Quantitative Easing was first used by the Bank of Japan, later by the U.S. Federal Reserve Bank (Q1, Q2, and Q3), the Bank of England and the European Central Bank.

R Retail Price Index (RPI)

Retail Price Index (RPI)

Retail Price Index is a statistical measure that measures the weighted average of consuming prices for a basket of goods and services. It is similar to inflation rate, but includes housing prices which makes it a better indicator for the cost of living than the Inflation Rate.

R Redbook index

Redbook index

A weekly indicator of the retail sales growth. It is released every Tuesday by the U.S. Department of Commerce. The month-over-month figures for the first week of the month is calculated by comparing the retail sales of this week with the average retail sales of the whole last month. For the second week, the retail sales for both of the first and the second week of the current month are compared with the average of the whole last month and so on. The year-over-year figures are calculated by comparing the current week with the respective week of the last year.

R Retail Sales

Retail Sales

Retail Sales is a percentage representing the increase in the amount of receipts from all retail stores, which means the increase in sales. It is an important indicator of consumer spending and a large part of the growth of the economy. Most countries release this indicator every month.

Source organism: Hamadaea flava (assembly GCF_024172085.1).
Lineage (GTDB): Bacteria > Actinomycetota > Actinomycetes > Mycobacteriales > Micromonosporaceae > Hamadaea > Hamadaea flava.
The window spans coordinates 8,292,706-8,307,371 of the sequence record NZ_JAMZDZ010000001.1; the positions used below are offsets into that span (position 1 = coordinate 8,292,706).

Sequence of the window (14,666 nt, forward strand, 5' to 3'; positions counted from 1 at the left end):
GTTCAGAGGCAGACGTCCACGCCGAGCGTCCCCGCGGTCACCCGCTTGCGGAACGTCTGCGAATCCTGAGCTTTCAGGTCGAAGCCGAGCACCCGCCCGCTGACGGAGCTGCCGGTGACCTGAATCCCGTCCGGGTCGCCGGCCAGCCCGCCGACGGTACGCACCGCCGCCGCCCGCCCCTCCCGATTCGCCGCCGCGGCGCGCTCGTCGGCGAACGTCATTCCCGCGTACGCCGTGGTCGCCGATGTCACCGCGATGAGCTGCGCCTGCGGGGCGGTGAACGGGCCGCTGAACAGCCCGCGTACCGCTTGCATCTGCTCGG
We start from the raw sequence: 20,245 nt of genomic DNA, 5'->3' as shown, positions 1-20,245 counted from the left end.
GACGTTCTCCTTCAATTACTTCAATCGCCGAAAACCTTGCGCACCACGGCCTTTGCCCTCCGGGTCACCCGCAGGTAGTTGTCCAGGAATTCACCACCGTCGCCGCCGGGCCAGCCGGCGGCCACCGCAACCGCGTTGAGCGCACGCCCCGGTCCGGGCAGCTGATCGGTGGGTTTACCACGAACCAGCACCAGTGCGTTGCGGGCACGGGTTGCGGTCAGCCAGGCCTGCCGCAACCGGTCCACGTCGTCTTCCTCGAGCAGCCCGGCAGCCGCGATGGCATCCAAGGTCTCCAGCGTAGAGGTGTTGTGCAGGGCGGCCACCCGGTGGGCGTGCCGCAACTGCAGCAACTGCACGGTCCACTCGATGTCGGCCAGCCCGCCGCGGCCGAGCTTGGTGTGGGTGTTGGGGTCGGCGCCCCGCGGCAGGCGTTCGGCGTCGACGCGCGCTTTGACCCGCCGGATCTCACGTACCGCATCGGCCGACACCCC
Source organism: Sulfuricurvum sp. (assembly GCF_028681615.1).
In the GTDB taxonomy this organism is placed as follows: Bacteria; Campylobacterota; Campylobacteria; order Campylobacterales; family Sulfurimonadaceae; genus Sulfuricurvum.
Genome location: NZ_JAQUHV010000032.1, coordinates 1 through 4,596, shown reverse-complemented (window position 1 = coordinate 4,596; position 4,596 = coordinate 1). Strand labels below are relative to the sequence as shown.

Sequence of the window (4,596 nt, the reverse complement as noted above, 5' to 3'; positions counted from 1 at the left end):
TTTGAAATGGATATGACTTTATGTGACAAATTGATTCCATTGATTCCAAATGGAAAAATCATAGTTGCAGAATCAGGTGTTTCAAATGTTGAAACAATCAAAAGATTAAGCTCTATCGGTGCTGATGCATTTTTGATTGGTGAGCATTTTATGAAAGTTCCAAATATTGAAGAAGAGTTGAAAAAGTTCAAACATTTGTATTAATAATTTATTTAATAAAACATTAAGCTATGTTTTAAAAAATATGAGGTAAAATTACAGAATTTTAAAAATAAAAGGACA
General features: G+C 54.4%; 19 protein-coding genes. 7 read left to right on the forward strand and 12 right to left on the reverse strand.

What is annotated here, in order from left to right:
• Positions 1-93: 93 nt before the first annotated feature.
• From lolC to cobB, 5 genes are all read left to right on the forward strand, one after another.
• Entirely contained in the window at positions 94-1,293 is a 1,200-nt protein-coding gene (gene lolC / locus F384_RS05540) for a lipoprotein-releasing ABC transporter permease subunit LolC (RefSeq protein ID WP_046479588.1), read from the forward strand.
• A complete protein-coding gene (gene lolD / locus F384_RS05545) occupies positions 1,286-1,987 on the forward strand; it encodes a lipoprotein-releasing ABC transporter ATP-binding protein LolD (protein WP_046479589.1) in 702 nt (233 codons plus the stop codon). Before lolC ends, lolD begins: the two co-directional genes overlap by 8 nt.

R Reuters/Michigan Consumer Sentiment Index (MSCI)

Reuters/Michigan Consumer Sentiment Index (MSCI)

A monthly survey done by the University of Michigan collecting information about consumer expectations for the economy overall. The data is collected from telephone surveys. The preliminary MSCI contains about 60% of the collected data and is released before the final report release on the first of month.

R Revised

Revised

The figures that are already published can be replaced later with the revised ones, which means the initially published figures calculated again with more information that was not available before.

R RBA – Reserve Bank of Australia

RBA – Reserve Bank of Australia

RBA is Australia’s Central Bank, with main currency the Australian Dollar (AUD). It has its headquarters in Sydney. The governor of the RBA is Glenn Stevens.

R RBNZ – Reserve Bank of New Zealand

RBNZ – Reserve Bank of New Zealand

RBNZ is Central Bank of New Zealand, with main currency the New Zealand Dollar (NZD). It has its headquarters in Wellington. The governor of the RBNZ is Graeme Wheeler.

R Risk Aversion

Risk Aversion

Risk aversion is the behaviour of an investor, who is trying to avoid as much as possible the risk. For example, if a risk averter has to choose between two investments with the same return, they will prefer the investment with the lower risk or will even prefer an investment with a lower return and a lower risk.

In Forex, risk averters are the traders who prefer to invest in safe-haven currencies, currencies which are less volatile because of their large capital markets and their high liquidity (i.e. USD).

R Risk Appetite

Risk Appetite

Risk appetite is the amount and type of risk a company or an investor is prepared to manage. The investors are willing to invest in higher-yielding and potentially more volatile assets.